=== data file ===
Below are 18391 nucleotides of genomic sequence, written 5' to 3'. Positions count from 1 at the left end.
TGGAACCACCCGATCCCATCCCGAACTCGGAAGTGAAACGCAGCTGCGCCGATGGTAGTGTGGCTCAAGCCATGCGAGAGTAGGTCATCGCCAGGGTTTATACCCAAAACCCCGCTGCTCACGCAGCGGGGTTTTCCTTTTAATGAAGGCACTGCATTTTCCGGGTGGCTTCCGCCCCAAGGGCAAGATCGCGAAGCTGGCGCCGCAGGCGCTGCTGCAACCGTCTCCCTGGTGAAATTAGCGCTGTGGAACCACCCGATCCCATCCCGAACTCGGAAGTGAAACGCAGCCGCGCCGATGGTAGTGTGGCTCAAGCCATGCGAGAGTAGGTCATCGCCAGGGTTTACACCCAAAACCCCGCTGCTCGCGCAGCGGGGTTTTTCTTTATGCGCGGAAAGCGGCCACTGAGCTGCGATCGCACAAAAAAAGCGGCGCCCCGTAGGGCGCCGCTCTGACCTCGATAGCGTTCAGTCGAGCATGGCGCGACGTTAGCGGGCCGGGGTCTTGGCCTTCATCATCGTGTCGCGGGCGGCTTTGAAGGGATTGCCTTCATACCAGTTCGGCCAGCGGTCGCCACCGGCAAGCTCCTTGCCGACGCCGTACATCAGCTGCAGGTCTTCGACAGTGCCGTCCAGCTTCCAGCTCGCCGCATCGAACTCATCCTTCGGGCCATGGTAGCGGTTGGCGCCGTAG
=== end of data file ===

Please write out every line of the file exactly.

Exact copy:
Below are 18391 nucleotides of genomic sequence, written 5' to 3'. Positions count from 1 at the left end.
TGGAACCACCCGATCCCATCCCGAACTCGGAAGTGAAACGCAGCTGCGCCGATGGTAGTGTGGCTCAAGCCATGCGAGAGTAGGTCATCGCCAGGGTTTATACCCAAAACCCCGCTGCTCACGCAGCGGGGTTTTCCTTTTAATGAAGGCACTGCATTTTCCGGGTGGCTTCCGCCCCAAGGGCAAGATCGCGAAGCTGGCGCCGCAGGCGCTGCTGCAACCGTCTCCCTGGTGAAATTAGCGCTGTGGAACCACCCGATCCCATCCCGAACTCGGAAGTGAAACGCAGCCGCGCCGATGGTAGTGTGGCTCAAGCCATGCGAGAGTAGGTCATCGCCAGGGTTTACACCCAAAACCCCGCTGCTCGCGCAGCGGGGTTTTTCTTTATGCGCGGAAAGCGGCCACTGAGCTGCGATCGCACAAAAAAAGCGGCGCCCCGTAGGGCGCCGCTCTGACCTCGATAGCGTTCAGTCGAGCATGGCGCGACGTTAGCGGGCCGGGGTCTTGGCCTTCATCATCGTGTCGCGGGCGGCTTTGAAGGGATTGCCTTCATACCAGTTCGGCCAGCGGTCGCCACCGGCAAGCTCCTTGCCGACGCCGTACATCAGCTGCAGGTCTTCGACAGTGCCGTCCAGCTTCCAGCTCGCCGCATCGAACTCATCCTTCGGGCCATGGTAGCGGTTGGCGCCGTAG